Monday, July 23, 2012

Chronicle 010: PvP


In the Season 3 Episode 20 of Rho Pi Gamma, they talk about Player vs. Player conflict. In most games when a conflict arises between two player characters the Gm, and probably the players, will call for a time out before the in-game conflict results in attacks from the opposing characters. You'll find PvP in many MMOs, but when it comes to the gaming table, often times PvP is discouraged.

It breaks down the group's cohesion and can possibly bring about the end of that particular game. Unless it's a one shot game, PvP has not shown it's ugly head in any game I've been in. However there was one instance in which I was the receiving end of one such encounter.

It was during a one-shot game of Gundam. There was no real system for the players, the GM was the only one rolling the dice. Whether the rolls actually meant anything is still a mystery, so I guess you could have called this a free-from game. Anyway. The game had been cooperative up until what was ultimately the finale of the episode.  Our group was going to assault a flag ship, and my character was going to kamikaze the bridge, in hopes of bringing a swift end to the battle. Everything was going as planned until I maneuver my ship for it's final run.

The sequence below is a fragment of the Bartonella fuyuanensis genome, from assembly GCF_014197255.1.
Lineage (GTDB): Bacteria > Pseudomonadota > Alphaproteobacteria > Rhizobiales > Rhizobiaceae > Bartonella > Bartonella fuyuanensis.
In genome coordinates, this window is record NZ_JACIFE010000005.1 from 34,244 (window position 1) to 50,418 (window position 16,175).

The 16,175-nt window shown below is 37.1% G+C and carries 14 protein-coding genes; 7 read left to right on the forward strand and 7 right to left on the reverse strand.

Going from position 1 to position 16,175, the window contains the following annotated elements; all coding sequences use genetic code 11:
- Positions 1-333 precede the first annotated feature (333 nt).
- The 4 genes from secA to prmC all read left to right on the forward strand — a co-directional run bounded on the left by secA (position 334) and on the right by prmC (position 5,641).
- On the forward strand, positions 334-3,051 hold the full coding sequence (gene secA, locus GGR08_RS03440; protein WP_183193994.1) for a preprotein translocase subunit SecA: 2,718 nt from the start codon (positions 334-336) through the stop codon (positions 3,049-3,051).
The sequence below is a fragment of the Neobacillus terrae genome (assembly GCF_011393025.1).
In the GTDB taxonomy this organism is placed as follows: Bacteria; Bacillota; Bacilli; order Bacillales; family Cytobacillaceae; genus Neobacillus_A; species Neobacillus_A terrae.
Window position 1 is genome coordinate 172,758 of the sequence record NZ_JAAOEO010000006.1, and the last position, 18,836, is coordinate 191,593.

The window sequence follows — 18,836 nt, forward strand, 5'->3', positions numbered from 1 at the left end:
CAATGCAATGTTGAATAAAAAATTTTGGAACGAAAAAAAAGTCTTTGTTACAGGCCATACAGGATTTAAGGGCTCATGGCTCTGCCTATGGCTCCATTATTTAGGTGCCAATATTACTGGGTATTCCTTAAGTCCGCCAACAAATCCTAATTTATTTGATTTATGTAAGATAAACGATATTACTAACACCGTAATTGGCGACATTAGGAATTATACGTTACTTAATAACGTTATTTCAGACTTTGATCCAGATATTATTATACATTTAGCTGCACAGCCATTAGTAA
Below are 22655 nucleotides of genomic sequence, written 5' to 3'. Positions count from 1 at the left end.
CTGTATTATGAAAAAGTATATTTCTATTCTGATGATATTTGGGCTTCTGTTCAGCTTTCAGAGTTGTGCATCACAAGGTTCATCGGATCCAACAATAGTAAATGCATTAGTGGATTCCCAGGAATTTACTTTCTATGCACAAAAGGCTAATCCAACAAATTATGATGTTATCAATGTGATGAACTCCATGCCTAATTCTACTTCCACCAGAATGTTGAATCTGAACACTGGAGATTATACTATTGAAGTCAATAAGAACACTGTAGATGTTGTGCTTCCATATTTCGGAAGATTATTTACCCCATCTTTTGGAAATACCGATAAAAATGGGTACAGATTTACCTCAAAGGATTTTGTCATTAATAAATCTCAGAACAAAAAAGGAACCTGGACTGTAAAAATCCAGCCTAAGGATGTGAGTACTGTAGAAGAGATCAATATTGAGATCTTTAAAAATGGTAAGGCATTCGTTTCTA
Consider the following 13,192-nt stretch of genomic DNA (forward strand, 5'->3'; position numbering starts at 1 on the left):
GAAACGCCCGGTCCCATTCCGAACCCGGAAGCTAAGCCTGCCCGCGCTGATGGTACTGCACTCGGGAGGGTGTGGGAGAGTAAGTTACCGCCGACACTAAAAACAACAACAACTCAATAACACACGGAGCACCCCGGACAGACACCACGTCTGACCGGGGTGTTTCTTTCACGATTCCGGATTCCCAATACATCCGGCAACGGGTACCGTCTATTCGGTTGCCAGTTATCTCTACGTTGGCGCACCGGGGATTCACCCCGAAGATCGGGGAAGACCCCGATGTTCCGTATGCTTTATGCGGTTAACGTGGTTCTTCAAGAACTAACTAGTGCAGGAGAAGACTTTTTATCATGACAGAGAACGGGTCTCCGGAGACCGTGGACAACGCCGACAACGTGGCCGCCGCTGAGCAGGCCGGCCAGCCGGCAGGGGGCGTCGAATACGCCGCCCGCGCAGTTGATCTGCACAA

Suddenly my friend, Brandon, says "I shoot at his ship."  I was shocked, to say the least. Never before had this occurred in any game. An ally was actually going to kill me before I could kill "the villain". So the GM rolls his dice and I explode in a brilliant ball of fire. No way was I going to let that stand. So I spent a "fate point" to ask for a redo. The GM granted it. Brandon did his action again. Dice were rolled, and I died again. Needless to say I was a little pissed.

At that point in my gaming career I had never thought someone would pull the PvP card. Every game I'd been in, up to that point, had been PvE (player vs environment). Yet the dice and been rolled, and my character was dead. Granted he was going to die anyway, but it was supposed to be in a much more glorious way.

From what I remember, Brandon had claimed that his character's view on what my character was going to attempt was cowardly? Or somehow against some moral code? Something like that. And I guess that's all well and good, but it still came as a shock to me; and still does to this day.  Why would anyone want to kill their fellow gamer's character?